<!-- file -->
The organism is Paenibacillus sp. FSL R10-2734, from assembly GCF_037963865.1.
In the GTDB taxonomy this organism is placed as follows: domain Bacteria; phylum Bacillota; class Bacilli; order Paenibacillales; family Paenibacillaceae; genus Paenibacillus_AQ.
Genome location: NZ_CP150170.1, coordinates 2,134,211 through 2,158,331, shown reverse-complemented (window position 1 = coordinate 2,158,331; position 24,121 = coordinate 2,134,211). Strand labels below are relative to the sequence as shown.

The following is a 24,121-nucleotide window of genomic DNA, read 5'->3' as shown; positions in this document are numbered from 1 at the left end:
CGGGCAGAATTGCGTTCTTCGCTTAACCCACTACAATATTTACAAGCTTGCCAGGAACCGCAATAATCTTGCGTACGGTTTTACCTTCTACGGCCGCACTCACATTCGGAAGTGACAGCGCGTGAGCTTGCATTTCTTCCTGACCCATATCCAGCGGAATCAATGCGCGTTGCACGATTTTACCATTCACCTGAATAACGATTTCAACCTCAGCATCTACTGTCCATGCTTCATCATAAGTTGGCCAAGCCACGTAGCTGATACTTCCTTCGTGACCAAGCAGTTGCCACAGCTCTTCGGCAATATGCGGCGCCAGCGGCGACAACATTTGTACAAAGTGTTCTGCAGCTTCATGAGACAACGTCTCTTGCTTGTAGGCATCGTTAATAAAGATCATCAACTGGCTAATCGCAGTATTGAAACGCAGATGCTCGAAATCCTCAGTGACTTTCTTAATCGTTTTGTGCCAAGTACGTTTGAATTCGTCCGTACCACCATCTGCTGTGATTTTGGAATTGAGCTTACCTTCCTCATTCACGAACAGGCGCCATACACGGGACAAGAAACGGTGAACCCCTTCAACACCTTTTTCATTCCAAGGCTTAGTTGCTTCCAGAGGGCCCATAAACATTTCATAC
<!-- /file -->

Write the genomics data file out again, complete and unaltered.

The organism is Paenibacillus sp. FSL R10-2734, from assembly GCF_037963865.1.
In the GTDB taxonomy this organism is placed as follows: domain Bacteria; phylum Bacillota; class Bacilli; order Paenibacillales; family Paenibacillaceae; genus Paenibacillus_AQ.
Genome location: NZ_CP150170.1, coordinates 2,134,211 through 2,158,331, shown reverse-complemented (window position 1 = coordinate 2,158,331; position 24,121 = coordinate 2,134,211). Strand labels below are relative to the sequence as shown.

The following is a 24,121-nucleotide window of genomic DNA, read 5'->3' as shown; positions in this document are numbered from 1 at the left end:
CGGGCAGAATTGCGTTCTTCGCTTAACCCACTACAATATTTACAAGCTTGCCAGGAACCGCAATAATCTTGCGTACGGTTTTACCTTCTACGGCCGCACTCACATTCGGAAGTGACAGCGCGTGAGCTTGCATTTCTTCCTGACCCATATCCAGCGGAATCAATGCGCGTTGCACGATTTTACCATTCACCTGAATAACGATTTCAACCTCAGCATCTACTGTCCATGCTTCATCATAAGTTGGCCAAGCCACGTAGCTGATACTTCCTTCGTGACCAAGCAGTTGCCACAGCTCTTCGGCAATATGCGGCGCCAGCGGCGACAACATTTGTACAAAGTGTTCTGCAGCTTCATGAGACAACGTCTCTTGCTTGTAGGCATCGTTAATAAAGATCATCAACTGGCTAATCGCAGTATTGAAACGCAGATGCTCGAAATCCTCAGTGACTTTCTTAATCGTTTTGTGCCAAGTACGTTTGAATTCGTCCGTACCACCATCTGCTGTGATTTTGGAATTGAGCTTACCTTCCTCATTCACGAACAGGCGCCATACACGGGACAAGAAACGGTGAACCCCTTCAACACCTTTTTCATTCCAAGGCTTAGTTGCTTCCAGAGGGCCCATAAACATTTCATAC